Restoration Article 4 Working on the Brakes
As we ended our previous article, I had acquired a 1967 Jaguar E-Type 2+2 with some known mechanical problems, including inoperative brakes and a frozen clutch disc. I was working on getting these problems resolved. As I discussed in my last article, the E-Type brake system is rather involved. Now that I had rebuilt the components, I decided to install them back into the car.
The master and slave cylinders should be “bench bled” before installing them. Directions for this process are available in the shop manuals but the general idea is to fill them with fluid and expel all the air. I then installed the master cylinder, slave cylinder, and the vacuum booster with its various rubber vacuum lines. There is a good diagram in the Bentley manual to show how everything should be plumbed. By the way, at this point I had not tackled the wheel cylinders and disks at the rear suspension unit. On the E-Type, the rear brakes are mounted “inboard”, near the differential. This design reduces the “unsprung mass” out at the wheels. It is one of the many small things that racecar designers do to improve cornering and handling. On the E-Type, it also makes it almost impossible to reach the brake parts for maintenance without dropping the entire rear suspension assembly. I decided to put this off for the time being, fearing what I would run into when I tried to remove the rear suspension. So I installed all the pieces at the firewall and reattached the brake lines leading to the front and the rear wheels. I bled fluid through the lines to my Volvo calipers and was able to get a solid pedal, albeit with no power assist as the engine was not running and there was no vacuum available. Next I decided to fire up the engine, in order to establish a vacuum source and see how the power assist worked. There was a definite difference to the pedal feel when I applied the brakes. But at some point I realized that the brakes were not releasing after I removed pressure from the brake pedal. This was not good!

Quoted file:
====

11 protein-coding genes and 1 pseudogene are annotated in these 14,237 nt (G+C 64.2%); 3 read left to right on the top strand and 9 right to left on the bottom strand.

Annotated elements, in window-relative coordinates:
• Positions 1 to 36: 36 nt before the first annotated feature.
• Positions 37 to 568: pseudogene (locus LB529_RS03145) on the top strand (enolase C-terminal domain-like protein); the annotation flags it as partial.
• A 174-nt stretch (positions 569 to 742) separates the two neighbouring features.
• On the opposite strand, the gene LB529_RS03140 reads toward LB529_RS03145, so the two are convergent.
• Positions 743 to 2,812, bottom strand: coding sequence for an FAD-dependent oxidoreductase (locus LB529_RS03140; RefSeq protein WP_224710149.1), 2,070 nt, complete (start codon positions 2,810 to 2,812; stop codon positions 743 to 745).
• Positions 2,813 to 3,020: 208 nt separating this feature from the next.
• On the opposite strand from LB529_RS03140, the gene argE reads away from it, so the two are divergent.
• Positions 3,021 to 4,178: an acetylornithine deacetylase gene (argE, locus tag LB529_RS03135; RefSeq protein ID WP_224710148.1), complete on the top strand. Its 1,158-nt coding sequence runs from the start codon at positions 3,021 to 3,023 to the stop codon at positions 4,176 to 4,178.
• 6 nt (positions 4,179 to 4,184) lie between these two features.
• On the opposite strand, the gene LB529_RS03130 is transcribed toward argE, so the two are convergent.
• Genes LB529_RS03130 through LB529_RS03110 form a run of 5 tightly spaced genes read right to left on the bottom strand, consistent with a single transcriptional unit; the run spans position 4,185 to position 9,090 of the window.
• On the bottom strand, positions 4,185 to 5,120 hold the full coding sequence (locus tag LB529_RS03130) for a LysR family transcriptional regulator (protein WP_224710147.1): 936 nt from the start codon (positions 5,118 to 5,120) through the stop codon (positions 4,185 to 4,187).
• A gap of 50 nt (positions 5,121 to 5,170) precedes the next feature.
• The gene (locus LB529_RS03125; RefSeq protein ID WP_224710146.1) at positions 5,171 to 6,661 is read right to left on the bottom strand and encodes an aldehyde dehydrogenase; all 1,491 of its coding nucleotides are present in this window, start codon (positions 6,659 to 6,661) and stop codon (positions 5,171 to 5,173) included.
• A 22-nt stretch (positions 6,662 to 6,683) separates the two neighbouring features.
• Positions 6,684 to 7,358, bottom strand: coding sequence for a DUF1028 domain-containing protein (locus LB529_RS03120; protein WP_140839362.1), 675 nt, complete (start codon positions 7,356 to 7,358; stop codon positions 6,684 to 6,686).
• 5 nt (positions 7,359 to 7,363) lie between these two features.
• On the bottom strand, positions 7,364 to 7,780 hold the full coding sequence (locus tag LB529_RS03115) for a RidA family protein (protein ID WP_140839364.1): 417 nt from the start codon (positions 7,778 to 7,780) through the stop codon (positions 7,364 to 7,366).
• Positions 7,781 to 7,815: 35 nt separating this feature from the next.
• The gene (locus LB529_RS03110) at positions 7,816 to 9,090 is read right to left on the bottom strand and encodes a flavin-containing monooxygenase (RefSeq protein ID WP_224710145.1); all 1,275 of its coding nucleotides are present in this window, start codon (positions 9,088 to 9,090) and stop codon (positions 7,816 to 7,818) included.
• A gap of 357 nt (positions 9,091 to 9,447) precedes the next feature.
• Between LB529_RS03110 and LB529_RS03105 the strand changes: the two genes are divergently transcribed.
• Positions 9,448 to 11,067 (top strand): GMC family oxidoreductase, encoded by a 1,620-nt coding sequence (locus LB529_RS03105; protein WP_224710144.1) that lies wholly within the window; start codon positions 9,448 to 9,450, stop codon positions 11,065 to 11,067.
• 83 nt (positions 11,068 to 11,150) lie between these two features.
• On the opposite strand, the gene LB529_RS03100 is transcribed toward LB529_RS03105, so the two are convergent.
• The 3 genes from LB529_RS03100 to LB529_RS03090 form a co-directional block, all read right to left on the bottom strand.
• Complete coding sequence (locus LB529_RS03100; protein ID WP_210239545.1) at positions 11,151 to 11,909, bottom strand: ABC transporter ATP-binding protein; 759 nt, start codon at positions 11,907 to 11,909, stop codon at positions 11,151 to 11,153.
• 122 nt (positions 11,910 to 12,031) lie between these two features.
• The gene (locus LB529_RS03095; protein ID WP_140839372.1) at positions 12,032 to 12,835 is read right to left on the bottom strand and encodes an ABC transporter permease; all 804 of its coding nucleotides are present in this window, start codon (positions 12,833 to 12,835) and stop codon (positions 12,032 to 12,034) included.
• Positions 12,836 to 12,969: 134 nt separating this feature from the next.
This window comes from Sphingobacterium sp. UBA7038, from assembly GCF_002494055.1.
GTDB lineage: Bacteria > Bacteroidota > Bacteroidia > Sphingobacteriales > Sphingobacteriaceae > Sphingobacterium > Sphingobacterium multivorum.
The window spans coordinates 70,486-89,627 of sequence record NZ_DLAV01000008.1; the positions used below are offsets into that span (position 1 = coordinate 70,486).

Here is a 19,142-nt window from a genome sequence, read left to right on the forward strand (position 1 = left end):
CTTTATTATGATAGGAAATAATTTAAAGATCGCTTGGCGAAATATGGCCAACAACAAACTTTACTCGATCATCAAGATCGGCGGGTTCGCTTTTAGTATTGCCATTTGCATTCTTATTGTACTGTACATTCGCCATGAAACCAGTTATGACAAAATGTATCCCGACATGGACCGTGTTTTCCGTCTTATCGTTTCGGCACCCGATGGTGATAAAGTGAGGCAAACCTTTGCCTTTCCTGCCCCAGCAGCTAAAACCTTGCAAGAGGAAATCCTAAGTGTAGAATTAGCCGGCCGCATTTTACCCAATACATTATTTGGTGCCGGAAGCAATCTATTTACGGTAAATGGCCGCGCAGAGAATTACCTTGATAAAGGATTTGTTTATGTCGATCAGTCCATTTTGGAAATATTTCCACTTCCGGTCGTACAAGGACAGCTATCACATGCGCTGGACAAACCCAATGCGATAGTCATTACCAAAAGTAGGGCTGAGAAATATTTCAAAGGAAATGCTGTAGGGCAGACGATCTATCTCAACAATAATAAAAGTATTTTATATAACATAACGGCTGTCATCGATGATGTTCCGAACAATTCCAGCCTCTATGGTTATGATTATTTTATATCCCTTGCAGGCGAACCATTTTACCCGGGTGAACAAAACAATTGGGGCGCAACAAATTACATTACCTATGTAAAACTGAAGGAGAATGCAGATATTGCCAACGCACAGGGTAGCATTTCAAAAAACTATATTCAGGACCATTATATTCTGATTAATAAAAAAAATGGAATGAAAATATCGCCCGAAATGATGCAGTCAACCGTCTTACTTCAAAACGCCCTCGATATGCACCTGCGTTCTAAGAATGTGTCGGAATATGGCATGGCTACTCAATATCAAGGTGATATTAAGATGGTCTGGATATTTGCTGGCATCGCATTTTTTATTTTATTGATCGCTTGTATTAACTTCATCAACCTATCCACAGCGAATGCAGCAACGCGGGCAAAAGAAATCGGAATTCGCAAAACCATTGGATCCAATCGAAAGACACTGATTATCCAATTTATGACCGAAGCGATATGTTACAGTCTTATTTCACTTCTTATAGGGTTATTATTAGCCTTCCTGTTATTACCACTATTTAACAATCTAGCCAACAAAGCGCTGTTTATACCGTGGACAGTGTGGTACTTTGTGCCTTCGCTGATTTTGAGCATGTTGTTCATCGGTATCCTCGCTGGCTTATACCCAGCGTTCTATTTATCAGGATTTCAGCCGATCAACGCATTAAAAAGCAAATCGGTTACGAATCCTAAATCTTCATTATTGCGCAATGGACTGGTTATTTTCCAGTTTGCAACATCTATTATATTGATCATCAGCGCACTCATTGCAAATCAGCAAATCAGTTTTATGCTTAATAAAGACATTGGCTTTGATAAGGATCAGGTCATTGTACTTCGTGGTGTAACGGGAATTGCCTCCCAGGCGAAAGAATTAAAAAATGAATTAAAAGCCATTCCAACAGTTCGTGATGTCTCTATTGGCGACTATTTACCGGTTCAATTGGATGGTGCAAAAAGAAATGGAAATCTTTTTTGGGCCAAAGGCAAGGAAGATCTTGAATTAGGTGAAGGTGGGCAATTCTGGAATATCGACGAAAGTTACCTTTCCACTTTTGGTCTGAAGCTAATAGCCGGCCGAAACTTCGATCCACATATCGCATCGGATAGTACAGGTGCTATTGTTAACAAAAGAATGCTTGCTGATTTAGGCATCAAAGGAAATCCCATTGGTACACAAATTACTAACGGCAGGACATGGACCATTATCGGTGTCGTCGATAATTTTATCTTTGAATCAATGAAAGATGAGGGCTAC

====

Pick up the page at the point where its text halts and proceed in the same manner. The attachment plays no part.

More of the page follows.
I engaged in some initial troubleshooting. If you find that your brakes are not releasing, the first thing is to establish if the problem is at one wheel or at all the wheels. If the car is drivable, this may be obvious if the car pulls to one side under braking. In my case, since the car was in my shop, I simply got the wheels off the ground and tried to turn them. I found that both front wheels were locked.
If only one wheel is locked, it may be due to a sticky caliper or a rubber brake line that is so old that it collapses internally and becomes a sort of one way valve. In my case, I pulled one of the vacuum lines leading to the brake booster unit and the brakes immediately released. From this I was able to discern that the problem was probably with the vacuum booster system rather than with the hydraulic system.
It turns out that the problem resided with the mechanical interface between the master cylinder and the reaction valve. In the setup used on my E-Type, the reaction valve is mounted directly to the end of the master cylinder. During my rebuilding of the master cylinder, I found that there is a small metal cylinder fitted at the end of the master cylinder. This cylinder moves outward from the master cylinder when hydraulic pressure is applied, pressing on the reaction valve, and causing it to actuate, which introduces vacuum to the brake booster. When you let up on the brakes, the cylinder is supposed to retract, which allows the reaction valve to close, and removes vacuum from the booster. In my case, the cylinder was not retracting properly, causing the vacuum to remain on the booster, thus locking up the brakes.